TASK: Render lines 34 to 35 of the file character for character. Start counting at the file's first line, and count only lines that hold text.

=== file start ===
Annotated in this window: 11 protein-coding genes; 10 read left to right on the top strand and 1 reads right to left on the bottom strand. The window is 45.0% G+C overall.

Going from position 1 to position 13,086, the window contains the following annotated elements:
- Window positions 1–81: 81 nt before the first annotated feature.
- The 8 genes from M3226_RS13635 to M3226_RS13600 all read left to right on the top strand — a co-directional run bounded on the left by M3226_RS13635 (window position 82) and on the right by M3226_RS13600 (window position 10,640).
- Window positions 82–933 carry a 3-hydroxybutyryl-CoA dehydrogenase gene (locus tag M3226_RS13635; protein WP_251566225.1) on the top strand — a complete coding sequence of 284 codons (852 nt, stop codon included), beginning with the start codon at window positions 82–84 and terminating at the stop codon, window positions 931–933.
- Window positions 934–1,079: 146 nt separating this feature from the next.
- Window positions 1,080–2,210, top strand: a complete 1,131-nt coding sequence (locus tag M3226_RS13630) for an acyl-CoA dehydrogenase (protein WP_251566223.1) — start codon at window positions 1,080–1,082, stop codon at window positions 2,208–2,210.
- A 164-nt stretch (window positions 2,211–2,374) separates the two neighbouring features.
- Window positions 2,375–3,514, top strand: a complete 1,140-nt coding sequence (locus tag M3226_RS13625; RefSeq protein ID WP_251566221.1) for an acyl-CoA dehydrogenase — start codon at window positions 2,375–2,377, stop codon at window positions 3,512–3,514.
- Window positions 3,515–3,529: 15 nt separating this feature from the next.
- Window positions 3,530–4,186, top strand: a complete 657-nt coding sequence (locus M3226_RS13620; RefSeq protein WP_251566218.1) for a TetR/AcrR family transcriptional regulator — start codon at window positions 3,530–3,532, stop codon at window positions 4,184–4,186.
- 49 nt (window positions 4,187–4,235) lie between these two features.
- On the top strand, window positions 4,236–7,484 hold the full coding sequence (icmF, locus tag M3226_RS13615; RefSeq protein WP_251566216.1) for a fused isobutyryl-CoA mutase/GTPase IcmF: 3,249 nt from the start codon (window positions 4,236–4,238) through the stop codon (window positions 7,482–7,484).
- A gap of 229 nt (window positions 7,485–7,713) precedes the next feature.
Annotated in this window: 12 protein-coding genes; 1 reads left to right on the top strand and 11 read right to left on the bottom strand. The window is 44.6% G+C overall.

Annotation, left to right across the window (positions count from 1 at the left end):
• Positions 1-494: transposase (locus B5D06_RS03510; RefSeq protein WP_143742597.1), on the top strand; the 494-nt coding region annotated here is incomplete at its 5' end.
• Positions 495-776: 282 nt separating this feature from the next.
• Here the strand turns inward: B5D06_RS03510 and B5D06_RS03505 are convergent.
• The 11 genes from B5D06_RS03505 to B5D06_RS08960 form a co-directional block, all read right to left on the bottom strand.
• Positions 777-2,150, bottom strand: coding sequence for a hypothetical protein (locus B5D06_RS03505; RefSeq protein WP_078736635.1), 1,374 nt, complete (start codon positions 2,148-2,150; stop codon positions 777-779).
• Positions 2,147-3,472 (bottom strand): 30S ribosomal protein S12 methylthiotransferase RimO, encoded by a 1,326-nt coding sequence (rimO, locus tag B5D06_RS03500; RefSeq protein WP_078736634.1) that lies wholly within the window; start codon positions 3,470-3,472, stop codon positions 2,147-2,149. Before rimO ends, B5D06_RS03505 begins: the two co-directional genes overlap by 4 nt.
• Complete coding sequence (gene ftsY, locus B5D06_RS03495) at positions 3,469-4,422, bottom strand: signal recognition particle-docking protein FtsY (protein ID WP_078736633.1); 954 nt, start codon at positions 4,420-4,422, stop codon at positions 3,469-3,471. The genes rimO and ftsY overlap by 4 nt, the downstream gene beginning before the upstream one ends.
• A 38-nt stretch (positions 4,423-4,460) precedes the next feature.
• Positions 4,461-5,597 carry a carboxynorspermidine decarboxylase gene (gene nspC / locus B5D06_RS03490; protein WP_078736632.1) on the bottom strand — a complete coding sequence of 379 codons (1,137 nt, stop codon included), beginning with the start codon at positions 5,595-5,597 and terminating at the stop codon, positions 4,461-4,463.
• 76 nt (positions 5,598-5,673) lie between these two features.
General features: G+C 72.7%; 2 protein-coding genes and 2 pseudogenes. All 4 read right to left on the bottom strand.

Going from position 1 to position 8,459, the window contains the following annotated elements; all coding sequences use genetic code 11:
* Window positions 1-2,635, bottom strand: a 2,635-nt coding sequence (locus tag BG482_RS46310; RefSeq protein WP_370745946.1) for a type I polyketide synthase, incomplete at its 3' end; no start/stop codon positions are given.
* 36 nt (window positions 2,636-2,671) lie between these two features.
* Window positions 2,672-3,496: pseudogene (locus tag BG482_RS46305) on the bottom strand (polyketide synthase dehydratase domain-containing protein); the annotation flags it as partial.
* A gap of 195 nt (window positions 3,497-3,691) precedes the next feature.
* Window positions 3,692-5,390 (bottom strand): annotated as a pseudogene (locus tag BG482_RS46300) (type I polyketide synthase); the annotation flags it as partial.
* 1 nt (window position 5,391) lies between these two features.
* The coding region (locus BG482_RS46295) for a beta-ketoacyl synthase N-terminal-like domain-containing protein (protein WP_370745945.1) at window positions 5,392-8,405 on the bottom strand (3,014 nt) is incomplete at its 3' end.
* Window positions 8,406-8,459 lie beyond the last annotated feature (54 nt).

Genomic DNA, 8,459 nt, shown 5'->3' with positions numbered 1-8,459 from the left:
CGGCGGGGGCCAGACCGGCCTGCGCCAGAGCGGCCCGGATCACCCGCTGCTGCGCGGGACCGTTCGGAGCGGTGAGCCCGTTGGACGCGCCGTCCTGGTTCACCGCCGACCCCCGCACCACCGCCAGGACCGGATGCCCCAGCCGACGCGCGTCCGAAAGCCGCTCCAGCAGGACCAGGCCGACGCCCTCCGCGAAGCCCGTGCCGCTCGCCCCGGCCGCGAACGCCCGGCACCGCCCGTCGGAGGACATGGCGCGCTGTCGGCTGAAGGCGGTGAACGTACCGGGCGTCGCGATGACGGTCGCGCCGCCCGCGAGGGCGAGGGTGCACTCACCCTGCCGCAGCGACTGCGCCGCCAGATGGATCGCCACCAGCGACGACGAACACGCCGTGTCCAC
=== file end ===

* 1 nt (window position 5,391) lies between these two features.
* The coding region (locus BG482_RS46295) for a beta-ketoacyl synthase N-terminal-like domain-containing protein (protein WP_370745945.1) at window positions 5,392-8,405 on the bottom strand (3,014 nt) is incomplete at its 3' end.